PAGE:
- The Washington Times - Saturday, June 4, 2005

Today marks the second of four consecutive Sundays that Lebanese voters go to the polls to elect a new parliament in the country’s first free elections in 30 years, following the removal of Syrian occupation troops at the end of April. While voters will cast ballots in part on purely local, bread-and-butter issues, their vote could have important implications for Washington’s efforts to fight jihadists and their state supporters.

For American policy-makers, a critical question will be whether the new Lebanese government will be willing and able to force Hezbollah — the only armed militia in the country that was not required to disarm when the Lebanon Civil War ended in 1990 — to give up its weapons. Another question is whether Syria, one of the region’s most hostile governments toward the United States, will attempt to foment trouble in the hope that the Lebanese will call for Damascus to re-occupy the country. A closely related question is whether the Bekaa Valley in eastern Lebanon — which for more than 20 years has flourished as a training area for Hezbollah and long a home to other international terrorist groups will remain a terrorist haven. Also, if democracy and the rule of law are returned to Lebanon, it would be another victory for President Bush’s efforts to expand democratic institutions in the Arab and Islamic worlds.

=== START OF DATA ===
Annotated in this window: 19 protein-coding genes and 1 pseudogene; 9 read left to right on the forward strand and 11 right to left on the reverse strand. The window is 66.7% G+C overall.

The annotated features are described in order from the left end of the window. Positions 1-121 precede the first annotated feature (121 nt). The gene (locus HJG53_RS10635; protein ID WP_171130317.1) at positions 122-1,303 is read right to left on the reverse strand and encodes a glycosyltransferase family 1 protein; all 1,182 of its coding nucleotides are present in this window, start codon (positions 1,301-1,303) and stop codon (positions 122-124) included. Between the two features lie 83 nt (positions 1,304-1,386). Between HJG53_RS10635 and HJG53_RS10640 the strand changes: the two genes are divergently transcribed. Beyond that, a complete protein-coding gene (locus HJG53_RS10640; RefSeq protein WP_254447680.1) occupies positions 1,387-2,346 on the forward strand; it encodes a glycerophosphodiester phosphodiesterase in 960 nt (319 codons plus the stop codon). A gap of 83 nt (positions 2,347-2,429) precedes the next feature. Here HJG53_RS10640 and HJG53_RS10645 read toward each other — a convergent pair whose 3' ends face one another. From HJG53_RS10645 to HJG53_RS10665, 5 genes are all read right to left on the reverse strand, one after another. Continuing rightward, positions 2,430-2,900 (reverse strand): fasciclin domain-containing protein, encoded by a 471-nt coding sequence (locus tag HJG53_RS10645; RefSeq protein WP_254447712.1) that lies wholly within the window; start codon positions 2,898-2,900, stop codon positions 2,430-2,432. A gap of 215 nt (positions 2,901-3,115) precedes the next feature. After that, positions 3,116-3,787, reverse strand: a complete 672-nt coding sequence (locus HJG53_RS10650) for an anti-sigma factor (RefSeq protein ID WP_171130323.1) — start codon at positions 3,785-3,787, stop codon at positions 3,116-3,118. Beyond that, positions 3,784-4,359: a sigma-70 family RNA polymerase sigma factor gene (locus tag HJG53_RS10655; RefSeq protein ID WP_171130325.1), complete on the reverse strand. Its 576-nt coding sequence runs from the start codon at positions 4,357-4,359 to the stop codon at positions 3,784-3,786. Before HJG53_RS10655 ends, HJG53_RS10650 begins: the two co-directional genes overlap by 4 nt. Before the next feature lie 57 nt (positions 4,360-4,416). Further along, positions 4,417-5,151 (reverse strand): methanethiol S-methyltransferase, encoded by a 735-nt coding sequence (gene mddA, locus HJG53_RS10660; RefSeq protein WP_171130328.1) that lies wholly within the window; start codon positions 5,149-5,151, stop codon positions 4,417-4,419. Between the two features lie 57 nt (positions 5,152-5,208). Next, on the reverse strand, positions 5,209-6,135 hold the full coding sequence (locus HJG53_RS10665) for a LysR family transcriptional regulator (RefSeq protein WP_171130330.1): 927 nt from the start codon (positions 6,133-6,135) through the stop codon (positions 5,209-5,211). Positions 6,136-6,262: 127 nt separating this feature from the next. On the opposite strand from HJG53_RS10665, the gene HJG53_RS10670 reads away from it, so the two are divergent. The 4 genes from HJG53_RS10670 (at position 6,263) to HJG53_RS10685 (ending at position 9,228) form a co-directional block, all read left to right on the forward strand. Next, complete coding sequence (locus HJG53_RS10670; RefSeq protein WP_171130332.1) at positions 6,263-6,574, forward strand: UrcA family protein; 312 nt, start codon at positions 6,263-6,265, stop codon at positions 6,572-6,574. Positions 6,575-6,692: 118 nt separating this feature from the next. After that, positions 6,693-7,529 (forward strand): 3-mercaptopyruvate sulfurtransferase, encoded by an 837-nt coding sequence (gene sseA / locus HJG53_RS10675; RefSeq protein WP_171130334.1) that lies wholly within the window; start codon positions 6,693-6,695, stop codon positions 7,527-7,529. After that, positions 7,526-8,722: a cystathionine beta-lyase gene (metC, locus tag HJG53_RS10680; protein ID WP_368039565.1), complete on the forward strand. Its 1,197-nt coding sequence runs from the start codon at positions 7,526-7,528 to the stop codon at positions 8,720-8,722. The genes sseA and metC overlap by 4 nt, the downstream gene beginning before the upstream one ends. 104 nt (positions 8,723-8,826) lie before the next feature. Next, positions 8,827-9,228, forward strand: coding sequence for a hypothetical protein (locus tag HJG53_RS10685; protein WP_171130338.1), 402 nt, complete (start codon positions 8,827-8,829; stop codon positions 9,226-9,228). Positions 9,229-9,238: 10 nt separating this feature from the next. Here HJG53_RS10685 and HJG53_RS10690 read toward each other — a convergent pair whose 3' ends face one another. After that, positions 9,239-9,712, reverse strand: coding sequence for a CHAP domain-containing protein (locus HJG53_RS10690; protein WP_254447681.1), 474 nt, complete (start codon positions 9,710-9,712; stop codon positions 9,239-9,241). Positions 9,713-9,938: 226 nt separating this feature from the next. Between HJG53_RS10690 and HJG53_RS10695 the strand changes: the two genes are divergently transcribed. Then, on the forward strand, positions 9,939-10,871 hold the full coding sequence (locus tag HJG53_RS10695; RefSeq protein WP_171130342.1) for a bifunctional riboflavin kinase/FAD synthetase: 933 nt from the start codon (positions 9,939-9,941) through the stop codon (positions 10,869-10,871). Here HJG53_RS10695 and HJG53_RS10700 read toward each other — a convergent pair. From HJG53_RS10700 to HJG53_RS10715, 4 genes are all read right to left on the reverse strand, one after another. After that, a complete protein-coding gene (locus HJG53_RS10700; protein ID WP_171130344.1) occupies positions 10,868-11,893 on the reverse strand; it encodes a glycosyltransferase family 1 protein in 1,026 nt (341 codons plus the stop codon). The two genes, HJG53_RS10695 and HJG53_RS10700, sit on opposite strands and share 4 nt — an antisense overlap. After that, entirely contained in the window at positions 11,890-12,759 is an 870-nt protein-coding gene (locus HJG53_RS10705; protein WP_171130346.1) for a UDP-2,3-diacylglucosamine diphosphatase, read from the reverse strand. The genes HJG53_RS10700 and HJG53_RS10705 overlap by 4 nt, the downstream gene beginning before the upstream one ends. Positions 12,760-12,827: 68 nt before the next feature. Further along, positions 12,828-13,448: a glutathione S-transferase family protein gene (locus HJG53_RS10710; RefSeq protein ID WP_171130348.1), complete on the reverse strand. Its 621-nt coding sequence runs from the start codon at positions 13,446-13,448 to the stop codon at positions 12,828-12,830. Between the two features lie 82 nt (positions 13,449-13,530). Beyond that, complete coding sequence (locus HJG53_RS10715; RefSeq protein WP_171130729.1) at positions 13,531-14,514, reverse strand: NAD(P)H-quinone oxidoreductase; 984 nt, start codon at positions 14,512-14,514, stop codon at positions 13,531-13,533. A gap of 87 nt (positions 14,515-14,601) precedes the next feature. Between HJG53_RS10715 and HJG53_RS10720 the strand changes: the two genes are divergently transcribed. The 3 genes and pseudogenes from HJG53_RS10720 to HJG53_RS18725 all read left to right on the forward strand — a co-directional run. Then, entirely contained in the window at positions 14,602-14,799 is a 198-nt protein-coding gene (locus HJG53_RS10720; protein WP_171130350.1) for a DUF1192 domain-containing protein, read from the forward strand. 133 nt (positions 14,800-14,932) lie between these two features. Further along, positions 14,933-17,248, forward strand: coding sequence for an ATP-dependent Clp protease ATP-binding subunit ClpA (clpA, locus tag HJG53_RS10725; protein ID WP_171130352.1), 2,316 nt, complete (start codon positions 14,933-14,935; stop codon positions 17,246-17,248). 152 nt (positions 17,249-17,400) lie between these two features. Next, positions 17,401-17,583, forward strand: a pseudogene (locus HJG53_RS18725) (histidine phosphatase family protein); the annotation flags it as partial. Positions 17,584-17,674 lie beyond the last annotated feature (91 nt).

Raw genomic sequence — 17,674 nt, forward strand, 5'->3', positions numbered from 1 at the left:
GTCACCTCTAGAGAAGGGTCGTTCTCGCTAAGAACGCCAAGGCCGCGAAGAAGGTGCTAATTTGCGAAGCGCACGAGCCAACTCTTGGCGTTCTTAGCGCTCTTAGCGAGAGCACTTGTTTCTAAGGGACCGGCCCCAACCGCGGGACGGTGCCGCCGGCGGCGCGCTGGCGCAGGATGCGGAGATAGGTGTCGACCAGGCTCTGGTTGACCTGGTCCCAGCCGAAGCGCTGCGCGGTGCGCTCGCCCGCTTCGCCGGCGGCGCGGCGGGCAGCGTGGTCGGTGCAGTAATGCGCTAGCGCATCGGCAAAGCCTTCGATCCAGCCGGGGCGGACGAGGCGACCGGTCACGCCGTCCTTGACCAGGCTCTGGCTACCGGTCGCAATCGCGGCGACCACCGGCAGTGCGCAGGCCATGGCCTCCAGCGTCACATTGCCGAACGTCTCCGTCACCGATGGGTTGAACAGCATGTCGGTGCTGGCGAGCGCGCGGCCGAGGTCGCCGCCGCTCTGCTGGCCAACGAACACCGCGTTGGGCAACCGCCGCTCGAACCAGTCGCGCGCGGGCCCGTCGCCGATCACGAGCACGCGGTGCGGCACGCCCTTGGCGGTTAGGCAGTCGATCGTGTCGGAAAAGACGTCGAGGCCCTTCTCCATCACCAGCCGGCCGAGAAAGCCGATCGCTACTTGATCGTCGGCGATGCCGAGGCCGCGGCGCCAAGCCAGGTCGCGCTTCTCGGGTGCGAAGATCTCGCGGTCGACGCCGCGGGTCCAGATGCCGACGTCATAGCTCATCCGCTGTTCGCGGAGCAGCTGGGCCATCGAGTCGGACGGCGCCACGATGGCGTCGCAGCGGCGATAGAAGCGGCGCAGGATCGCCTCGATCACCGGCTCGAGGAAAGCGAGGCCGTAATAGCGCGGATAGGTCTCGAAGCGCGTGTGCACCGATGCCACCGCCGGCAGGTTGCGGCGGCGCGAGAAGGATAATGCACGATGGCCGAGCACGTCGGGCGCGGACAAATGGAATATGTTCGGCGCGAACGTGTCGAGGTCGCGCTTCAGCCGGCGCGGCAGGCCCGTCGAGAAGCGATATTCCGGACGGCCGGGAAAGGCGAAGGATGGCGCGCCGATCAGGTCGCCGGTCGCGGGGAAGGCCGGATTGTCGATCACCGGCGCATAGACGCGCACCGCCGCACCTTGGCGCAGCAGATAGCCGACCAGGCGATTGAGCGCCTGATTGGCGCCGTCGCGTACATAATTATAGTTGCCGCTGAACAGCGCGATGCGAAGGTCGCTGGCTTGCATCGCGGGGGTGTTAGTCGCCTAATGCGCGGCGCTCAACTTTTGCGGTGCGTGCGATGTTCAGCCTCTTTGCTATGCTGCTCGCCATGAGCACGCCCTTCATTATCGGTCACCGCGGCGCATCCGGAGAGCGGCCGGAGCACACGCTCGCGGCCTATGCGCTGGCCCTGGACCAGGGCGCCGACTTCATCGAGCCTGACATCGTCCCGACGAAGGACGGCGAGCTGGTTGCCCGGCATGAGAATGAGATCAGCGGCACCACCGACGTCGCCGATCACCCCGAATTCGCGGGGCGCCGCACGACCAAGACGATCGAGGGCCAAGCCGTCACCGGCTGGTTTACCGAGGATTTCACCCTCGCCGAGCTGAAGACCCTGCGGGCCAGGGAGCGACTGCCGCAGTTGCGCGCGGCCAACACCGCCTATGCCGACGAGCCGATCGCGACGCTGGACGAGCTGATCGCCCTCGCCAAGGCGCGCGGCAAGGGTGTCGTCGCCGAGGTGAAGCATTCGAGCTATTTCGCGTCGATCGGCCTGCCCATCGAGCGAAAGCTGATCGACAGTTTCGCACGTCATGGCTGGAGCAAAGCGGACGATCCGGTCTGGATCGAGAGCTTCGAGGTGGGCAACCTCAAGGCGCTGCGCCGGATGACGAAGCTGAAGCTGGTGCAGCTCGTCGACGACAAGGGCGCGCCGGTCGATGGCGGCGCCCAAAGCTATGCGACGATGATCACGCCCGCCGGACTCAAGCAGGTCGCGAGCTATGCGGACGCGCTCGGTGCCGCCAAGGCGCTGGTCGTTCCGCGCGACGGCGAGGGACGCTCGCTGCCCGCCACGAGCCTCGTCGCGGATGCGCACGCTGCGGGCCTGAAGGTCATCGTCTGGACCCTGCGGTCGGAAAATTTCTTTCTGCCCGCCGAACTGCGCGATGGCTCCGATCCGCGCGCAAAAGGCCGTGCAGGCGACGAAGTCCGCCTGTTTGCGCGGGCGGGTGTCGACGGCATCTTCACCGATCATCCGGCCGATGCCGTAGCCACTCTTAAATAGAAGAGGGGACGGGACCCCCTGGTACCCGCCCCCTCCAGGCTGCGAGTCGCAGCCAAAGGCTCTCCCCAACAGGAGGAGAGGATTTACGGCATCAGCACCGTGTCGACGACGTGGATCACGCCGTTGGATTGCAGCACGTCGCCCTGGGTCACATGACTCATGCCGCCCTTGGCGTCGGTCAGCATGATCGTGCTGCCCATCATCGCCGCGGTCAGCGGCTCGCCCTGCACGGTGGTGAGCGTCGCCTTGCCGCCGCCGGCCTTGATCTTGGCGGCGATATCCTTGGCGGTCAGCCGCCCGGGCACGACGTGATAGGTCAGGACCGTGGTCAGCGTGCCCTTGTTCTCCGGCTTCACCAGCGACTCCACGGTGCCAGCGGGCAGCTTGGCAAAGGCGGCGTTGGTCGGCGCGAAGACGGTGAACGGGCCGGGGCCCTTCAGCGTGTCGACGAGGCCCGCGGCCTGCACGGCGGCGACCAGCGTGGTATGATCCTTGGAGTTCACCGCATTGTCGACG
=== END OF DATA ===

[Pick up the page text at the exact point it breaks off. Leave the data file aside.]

Because of intense political and sectarian divisions that helped trigger a 15-year civil war in 1975, Lebanon’s political system is heavily weighted toward ensuring that all of the major religious and ethnic groups are represented in parliament. Although Muslims outnumber Christians by more than 2-1, parliament is to be divided evenly: 64 of the 128 members are to be Christians, the remaining 64 Muslims. The president of the country is to be a Christian, and, after consulting with members of parliament, he nominates the prime minister, a Sunni Muslim. The speaker of parliament will be a Shi’ite Muslim.

Right now the favorite to lead the party appears to be Saad Hariri, a Sunni, and son of former Prime Minister Rafiq Hariri, whose assassination on Feb. 14 (which was widely believed to have been carried out at Syria’s behest) triggered a tumultuous wave of demonstrations and international condemnation that forced Syria to withdraw its troops from Lebanon in the spring. Mr. Hariri’s Future Tide movement is being challenged by Walid Jumblatt’s Democratic Gathering party. Hezbollah, which holds 12 seats in the current parliament, also remains a major political player.

Last week, Mr. Hariri, in an interview with The Washington Post, declared his intention to disarm Hezbollah. That same day, Hezbollah leader Hassan Nasrallah bragged at a rally of thousands of supporters in southern Lebanon that his organization has more than 12,000 rockets that put Israel within firing range. “The whole of the north of occupied Palestine as well as its settlements, airports, fields and farms are within the firing range of the fighters of the Islamic resistance [i.e., Hezbollah].” Sheikh Nasrallah denounced U.N. Security Council Resolution 1559, the measure approved last year requiring Syria to withdraw its forces. As voters in southern Lebanon prepare to go to the polls, we can expect to hear more of the same verbiage from Hezbollah.

If Mr. Hariri wins the election by a landslide, as he now predicts, it will be interesting to see whether he follow through on his pledge to force Hezbollah to shed its weapons and whether he is prepared to play hardball in order to force the terrorist groups in the Bekaa Valley to leave the country.


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